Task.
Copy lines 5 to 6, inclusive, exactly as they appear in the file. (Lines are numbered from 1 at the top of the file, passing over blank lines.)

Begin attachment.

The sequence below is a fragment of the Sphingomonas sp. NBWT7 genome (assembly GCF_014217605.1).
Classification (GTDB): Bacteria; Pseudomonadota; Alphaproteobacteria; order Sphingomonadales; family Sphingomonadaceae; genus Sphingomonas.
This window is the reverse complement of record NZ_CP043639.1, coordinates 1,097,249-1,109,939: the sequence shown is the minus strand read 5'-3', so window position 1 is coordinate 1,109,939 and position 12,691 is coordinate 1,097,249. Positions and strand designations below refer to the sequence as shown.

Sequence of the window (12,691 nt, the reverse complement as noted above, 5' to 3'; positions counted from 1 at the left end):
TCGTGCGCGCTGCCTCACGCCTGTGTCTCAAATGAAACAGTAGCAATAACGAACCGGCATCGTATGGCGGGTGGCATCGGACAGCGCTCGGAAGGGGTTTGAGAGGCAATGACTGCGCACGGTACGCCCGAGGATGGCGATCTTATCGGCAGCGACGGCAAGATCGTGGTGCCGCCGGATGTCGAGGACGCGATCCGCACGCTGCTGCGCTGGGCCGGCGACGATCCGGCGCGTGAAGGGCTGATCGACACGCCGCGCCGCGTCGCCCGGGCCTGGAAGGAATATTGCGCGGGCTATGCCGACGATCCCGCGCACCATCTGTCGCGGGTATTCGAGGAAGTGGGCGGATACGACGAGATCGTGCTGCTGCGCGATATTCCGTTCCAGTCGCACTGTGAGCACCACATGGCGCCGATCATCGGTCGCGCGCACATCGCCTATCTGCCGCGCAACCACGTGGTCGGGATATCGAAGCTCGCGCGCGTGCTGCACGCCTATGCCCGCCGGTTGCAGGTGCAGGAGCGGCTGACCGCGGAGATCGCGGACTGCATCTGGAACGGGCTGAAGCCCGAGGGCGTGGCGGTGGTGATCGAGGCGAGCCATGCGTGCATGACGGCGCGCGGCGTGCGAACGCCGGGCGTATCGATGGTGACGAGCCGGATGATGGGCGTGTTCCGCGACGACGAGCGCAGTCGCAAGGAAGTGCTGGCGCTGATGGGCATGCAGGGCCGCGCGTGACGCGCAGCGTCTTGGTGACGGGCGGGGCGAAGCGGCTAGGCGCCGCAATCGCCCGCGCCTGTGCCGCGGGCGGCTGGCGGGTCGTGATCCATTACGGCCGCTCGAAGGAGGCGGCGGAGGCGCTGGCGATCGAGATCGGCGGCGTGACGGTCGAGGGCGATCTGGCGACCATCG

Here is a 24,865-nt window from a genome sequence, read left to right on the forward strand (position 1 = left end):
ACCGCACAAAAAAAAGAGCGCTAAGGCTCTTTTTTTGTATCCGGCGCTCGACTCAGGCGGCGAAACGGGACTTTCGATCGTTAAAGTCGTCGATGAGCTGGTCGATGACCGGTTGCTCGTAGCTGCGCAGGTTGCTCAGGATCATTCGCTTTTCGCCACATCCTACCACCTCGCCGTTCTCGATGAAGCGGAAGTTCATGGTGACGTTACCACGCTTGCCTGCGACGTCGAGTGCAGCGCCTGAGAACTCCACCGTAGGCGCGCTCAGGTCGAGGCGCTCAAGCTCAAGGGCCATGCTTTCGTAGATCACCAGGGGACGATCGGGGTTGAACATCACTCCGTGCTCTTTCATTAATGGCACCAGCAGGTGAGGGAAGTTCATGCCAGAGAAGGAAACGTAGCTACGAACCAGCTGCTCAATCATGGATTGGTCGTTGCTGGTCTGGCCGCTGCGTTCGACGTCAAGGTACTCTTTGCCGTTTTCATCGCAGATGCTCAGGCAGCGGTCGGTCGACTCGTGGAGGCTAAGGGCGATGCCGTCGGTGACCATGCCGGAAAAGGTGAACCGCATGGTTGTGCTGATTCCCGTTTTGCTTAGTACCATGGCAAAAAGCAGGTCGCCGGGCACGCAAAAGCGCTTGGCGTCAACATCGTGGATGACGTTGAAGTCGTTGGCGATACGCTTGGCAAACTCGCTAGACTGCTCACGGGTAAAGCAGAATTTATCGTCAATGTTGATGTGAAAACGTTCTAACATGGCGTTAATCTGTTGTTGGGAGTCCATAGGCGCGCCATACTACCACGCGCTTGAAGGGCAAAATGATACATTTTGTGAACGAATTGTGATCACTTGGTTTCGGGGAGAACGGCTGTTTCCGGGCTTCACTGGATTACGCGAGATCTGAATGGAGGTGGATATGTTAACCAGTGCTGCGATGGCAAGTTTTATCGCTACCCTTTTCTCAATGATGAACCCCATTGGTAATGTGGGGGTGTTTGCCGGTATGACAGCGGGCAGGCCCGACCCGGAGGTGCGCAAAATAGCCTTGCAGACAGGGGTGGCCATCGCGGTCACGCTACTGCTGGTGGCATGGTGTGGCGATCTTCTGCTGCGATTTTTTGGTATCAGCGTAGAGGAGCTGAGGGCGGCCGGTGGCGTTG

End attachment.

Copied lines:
TCGTGCGCGCTGCCTCACGCCTGTGTCTCAAATGAAACAGTAGCAATAACGAACCGGCATCGTATGGCGGGTGGCATCGGACAGCGCTCGGAAGGGGTTTGAGAGGCAATGACTGCGCACGGTACGCCCGAGGATGGCGATCTTATCGGCAGCGACGGCAAGATCGTGGTGCCGCCGGATGTCGAGGACGCGATCCGCACGCTGCTGCGCTGGGCCGGCGACGATCCGGCGCGTGAAGGGCTGATCGACACGCCGCGCCGCGTCGCCCGGGCCTGGAAGGAATATTGCGCGGGCTATGCCGACGATCCCGCGCACCATCTGTCGCGGGTATTCGAGGAAGTGGGCGGATACGACGAGATCGTGCTGCTGCGCGATATTCCGTTCCAGTCGCACTGTGAGCACCACATGGCGCCGATCATCGGTCGCGCGCACATCGCCTATCTGCCGCGCAACCACGTGGTCGGGATATCGAAGCTCGCGCGCGTGCTGCACGCCTATGCCCGCCGGTTGCAGGTGCAGGAGCGGCTGACCGCGGAGATCGCGGACTGCATCTGGAACGGGCTGAAGCCCGAGGGCGTGGCGGTGGTGATCGAGGCGAGCCATGCGTGCATGACGGCGCGCGGCGTGCGAACGCCGGGCGTATCGATGGTGACGAGCCGGATGATGGGCGTGTTCCGCGACGACGAGCGCAGTCGCAAGGAAGTGCTGGCGCTGATGGGCATGCAGGGCCGCGCGTGACGCGCAGCGTCTTGGTGACGGGCGGGGCGAAGCGGCTAGGCGCCGCAATCGCCCGCGCCTGTGCCGCGGGCGGCTGGCGGGTCGTGATCCATTACGGCCGCTCGAAGGAGGCGGCGGAGGCGCTGGCGATCGAGATCGGCGGCGTGACGGTCGAGGGCGATCTGGCGACCATCG

Here is a 24,865-nt window from a genome sequence, read left to right on the forward strand (position 1 = left end):